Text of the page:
The Governor’s spokesperson said that his statement was to clarify his position  after the  the Cedarburg School Board voting 5-0 to ask the state to delay implementing the Smarter Balanced Assessments, the Common Core assessment consortia Wisconsin belongs to, by two years.  The Germantown School District last December voted to move away from the Common Core and develop its own standards instead.

Walker did not mention Common Core during this year’s state of the state address instead focusing on his school to work initiative.  At the state education conference he did mention Common Core.

“Like every other parent across the state, I want our education system to help our kids excel and reach their full potential,” Walker said. “Federal standards in education may be raising the bar in some states, but in Wisconsin, we can do better.  The education leaders here in our state are most qualified to assess the best way to take the standards we set for students to the next level.”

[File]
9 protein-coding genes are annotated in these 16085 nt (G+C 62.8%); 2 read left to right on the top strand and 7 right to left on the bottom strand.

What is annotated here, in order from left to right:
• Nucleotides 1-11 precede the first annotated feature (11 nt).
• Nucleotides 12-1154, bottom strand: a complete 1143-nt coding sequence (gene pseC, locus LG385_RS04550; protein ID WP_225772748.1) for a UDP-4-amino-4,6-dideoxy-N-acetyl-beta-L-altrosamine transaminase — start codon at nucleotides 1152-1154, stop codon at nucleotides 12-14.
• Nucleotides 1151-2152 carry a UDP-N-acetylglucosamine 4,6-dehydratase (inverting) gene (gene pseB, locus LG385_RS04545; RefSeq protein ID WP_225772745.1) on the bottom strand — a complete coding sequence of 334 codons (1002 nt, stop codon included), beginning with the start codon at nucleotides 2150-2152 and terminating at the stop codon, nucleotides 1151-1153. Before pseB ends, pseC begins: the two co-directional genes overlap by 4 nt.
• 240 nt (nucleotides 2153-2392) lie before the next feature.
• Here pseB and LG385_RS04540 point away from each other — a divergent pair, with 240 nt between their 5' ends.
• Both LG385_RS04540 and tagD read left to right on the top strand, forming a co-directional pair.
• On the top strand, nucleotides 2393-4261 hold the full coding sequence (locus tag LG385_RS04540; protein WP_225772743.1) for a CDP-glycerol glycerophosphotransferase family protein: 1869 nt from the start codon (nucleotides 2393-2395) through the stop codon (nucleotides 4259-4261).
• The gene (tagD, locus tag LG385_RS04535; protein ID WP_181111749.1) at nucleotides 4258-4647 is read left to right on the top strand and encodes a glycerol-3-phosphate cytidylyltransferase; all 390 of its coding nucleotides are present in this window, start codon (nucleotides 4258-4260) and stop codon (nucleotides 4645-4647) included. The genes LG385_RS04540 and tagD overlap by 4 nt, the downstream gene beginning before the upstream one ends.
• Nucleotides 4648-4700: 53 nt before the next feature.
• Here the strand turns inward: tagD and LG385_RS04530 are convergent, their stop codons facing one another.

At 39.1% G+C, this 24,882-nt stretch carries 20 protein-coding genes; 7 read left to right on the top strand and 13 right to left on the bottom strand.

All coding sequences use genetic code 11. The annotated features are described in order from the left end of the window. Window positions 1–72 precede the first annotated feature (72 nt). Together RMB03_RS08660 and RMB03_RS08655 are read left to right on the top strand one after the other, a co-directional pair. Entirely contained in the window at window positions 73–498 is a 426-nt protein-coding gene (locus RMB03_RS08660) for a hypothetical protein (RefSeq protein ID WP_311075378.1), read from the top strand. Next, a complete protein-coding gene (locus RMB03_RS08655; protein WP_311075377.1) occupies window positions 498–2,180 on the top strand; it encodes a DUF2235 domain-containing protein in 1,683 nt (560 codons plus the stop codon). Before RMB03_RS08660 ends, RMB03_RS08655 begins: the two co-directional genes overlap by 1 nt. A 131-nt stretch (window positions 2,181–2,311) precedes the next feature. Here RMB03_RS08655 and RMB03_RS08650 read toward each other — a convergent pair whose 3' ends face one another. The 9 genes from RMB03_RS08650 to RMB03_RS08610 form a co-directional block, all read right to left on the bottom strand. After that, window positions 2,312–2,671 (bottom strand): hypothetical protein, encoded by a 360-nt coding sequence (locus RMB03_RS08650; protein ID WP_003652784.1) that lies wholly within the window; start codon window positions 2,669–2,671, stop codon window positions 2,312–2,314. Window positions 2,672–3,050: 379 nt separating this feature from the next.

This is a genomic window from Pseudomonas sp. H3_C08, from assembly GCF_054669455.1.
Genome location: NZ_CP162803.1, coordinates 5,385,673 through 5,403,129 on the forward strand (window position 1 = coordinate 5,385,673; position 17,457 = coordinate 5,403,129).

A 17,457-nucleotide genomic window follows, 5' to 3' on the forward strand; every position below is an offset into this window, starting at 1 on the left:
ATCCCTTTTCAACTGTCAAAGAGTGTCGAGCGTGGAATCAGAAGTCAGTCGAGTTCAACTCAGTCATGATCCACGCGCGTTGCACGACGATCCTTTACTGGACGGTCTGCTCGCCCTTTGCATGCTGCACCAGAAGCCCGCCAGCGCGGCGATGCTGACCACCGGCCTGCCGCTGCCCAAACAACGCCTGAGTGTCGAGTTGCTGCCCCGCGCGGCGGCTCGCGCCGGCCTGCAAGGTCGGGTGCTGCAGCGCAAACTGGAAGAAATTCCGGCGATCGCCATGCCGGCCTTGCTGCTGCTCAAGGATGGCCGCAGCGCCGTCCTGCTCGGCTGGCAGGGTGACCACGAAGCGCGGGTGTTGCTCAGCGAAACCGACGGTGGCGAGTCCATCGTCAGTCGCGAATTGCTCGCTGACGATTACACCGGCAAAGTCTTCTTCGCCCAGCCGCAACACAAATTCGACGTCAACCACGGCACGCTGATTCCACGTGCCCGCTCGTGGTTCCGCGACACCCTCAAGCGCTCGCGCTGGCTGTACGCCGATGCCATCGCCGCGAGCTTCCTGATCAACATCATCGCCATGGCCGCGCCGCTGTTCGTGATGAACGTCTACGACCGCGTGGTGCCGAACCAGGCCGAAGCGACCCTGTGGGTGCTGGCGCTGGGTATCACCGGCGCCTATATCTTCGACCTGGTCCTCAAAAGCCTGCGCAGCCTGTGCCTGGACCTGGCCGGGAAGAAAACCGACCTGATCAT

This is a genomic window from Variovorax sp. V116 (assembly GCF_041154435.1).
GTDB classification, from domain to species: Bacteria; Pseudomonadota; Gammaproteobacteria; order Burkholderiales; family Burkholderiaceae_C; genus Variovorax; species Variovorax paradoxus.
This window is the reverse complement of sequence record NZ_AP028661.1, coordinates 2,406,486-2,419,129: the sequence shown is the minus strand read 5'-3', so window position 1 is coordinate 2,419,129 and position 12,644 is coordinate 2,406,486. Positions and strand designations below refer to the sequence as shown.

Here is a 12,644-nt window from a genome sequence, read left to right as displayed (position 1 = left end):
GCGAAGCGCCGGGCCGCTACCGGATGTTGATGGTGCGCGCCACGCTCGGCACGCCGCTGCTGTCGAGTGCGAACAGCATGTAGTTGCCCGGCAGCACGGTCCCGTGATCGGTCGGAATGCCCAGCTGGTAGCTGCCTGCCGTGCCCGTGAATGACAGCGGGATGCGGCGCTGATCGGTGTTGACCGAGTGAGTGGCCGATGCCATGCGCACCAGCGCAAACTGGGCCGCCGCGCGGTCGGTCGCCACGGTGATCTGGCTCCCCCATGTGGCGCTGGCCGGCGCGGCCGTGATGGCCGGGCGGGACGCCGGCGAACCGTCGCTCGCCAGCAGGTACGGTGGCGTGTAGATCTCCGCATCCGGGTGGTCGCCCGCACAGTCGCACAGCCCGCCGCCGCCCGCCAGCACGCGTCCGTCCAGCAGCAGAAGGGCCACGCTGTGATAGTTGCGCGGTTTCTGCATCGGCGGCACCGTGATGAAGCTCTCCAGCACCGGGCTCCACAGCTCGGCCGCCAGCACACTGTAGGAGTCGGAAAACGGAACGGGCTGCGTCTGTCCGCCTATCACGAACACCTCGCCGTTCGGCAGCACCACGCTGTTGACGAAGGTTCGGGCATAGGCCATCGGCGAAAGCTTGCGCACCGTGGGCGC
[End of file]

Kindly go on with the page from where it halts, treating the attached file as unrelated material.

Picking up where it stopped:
Walker worked with members of the Legislature in both chambers crafting legislation that would have created a process that would develop Wisconsin-based model academic standards.  Specifically this legislation would have created a commission to review the the Common Core, and Wisconsin Superintendent of Public Instruction Dr. Tony Evers would have chaired it.  Evers, a Democrat, threatened a lawsuit if the Common Core is rejected by the Legislature and Walker.